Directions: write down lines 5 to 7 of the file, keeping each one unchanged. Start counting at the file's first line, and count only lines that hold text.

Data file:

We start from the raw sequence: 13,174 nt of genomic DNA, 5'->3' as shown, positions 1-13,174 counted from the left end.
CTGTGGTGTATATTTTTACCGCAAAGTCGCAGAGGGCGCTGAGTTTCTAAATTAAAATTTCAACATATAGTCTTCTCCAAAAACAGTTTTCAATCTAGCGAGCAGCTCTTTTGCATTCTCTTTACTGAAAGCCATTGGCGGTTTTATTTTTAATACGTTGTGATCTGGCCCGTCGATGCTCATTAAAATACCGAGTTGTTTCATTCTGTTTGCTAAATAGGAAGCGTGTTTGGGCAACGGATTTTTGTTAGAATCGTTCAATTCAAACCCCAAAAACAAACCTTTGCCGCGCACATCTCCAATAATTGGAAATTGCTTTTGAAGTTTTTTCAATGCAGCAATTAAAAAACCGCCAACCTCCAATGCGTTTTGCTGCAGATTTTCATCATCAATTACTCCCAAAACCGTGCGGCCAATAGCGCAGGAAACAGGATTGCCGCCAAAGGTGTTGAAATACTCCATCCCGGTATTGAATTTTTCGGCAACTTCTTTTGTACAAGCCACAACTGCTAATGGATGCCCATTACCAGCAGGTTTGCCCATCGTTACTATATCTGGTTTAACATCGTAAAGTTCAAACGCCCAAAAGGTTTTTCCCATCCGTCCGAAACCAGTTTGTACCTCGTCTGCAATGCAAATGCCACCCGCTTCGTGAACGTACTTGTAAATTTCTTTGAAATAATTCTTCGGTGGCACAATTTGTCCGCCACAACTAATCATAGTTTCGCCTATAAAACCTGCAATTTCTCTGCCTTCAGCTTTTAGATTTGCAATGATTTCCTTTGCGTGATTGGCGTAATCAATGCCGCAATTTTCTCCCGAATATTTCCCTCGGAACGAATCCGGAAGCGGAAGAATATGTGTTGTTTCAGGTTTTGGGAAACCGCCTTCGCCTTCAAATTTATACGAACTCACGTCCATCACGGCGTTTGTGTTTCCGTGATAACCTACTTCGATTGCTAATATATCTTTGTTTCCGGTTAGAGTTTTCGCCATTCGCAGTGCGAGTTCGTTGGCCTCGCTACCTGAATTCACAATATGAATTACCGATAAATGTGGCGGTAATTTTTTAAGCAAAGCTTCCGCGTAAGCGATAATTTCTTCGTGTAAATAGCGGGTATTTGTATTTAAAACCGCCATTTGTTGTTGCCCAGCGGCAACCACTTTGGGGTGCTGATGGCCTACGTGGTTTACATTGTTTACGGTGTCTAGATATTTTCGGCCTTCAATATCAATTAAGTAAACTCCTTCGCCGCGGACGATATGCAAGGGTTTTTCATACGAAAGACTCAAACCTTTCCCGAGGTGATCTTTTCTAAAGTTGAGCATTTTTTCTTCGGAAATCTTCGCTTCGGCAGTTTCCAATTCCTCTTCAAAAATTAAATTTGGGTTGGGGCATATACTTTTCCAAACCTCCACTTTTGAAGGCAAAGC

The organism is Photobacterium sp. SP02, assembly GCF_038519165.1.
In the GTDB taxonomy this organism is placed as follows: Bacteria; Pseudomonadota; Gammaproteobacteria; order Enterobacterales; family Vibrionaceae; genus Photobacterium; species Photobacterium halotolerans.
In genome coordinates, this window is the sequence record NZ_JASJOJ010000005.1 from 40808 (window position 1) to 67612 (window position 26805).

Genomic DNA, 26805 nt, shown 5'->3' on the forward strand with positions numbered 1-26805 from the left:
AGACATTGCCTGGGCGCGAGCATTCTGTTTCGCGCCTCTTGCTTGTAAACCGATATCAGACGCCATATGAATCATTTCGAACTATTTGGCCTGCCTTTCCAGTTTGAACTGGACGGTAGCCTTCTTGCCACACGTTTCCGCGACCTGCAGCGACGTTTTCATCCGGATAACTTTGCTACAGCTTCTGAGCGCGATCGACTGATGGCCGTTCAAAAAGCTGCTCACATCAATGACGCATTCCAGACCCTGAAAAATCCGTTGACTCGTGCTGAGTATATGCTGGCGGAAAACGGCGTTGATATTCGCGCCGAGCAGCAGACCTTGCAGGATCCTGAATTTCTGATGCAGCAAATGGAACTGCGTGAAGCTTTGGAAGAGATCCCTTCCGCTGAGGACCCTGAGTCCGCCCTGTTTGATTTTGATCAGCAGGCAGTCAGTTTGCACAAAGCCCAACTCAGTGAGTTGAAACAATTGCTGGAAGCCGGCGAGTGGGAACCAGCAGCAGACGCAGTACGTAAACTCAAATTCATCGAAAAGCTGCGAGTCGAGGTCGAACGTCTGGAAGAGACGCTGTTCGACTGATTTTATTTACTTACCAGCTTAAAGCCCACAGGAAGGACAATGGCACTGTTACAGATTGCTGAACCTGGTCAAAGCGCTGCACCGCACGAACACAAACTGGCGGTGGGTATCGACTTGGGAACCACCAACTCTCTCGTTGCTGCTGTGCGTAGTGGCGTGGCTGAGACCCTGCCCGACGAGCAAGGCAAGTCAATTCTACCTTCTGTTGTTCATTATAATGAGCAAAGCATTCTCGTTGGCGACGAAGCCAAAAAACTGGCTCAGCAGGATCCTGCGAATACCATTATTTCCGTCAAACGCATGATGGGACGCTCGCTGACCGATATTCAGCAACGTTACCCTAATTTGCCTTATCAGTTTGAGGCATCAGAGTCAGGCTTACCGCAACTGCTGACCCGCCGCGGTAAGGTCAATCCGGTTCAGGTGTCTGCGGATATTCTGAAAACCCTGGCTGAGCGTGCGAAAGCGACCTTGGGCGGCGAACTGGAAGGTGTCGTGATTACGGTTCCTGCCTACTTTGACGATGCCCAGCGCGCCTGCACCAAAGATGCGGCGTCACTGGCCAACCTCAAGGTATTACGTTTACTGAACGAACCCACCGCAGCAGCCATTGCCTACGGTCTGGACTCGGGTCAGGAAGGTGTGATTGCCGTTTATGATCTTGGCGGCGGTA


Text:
In genome coordinates, this window is the sequence record NZ_JASJOJ010000005.1 from 40808 (window position 1) to 67612 (window position 26805).

Genomic DNA, 26805 nt, shown 5'->3' on the forward strand with positions numbered 1-26805 from the left:
AGACATTGCCTGGGCGCGAGCATTCTGTTTCGCGCCTCTTGCTTGTAAACCGATATCAGACGCCATATGAATCATTTCGAACTATTTGGCCTGCCTTTCCAGTTTGAACTGGACGGTAGCCTTCTTGCCACACGTTTCCGCGACCTGCAGCGACGTTTTCATCCGGATAACTTTGCTACAGCTTCTGAGCGCGATCGACTGATGGCCGTTCAAAAAGCTGCTCACATCAATGACGCATTCCAGACCCTGAAAAATCCGTTGACTCGTGCTGAGTATATGCTGGCGGAAAACGGCGTTGATATTCGCGCCGAGCAGCAGACCTTGCAGGATCCTGAATTTCTGATGCAGCAAATGGAACTGCGTGAAGCTTTGGAAGAGATCCCTTCCGCTGAGGACCCTGAGTCCGCCCTGTTTGATTTTGATCAGCAGGCAGTCAGTTTGCACAAAGCCCAACTCAGTGAGTTGAAACAATTGCTGGAAGCCGGCGAGTGGGAACCAGCAGCAGACGCAGTACGTAAACTCAAATTCATCGAAAAGCTGCGAGTCGAGGTCGAACGTCTGGAAGAGACGCTGTTCGACTGATTTTATTTACTTACCAGCTTAAAGCCCACAGGAAGGACAATGGCACTGTTACAGATTGCTGAACCTGGTCAAAGCGCTGCACCGCACGAACACAAACTGGCGGTGGGTATCGACTTGGGAACCACCAACTCTCTCGTTGCTGCTGTGCGTAGTGGCGTGGCTGAGACCCTGCCCGACGAGCAAGGCAAGTCAATTCTACCTTCTGTTGTTCATTATAATGAGCAAAGCATTCTCGTTGGCGACGAAGCCAAAAAACTGGCTCAGCAGGATCCTGCGAATACCATTATTTCCGTCAAACGCATGATGGGACGCTCGCTGACCGATATTCAGCAACGTTACCCTAATTTGCCTTATCAGTTTGAGGCATCAGAGTCAGGCTTACCGCAACTGCTGACCCGCCGCGGTAAGGTCAATCCGGTTCAGGTGTCTGCGGATATTCTGAAAACCCTGGCTGAGCGTGCGAAAGCGACCTTGGGCGGCGAACTGGAAGGTGTCGTGATTACGGTTCCTGCCTACTTTGACGATGCCCAGCGCGCCTGCACCAAAGATGCGGCGTCACTGGCCAACCTCAAGGTATTACGTTTACTGAACGAACCCACCGCAGCAGCCATTGCCTACGGTCTGGACTCGGGTCAGGAAGGTGTGATTGCCGTTTATGATCTTGGCGGCGGTA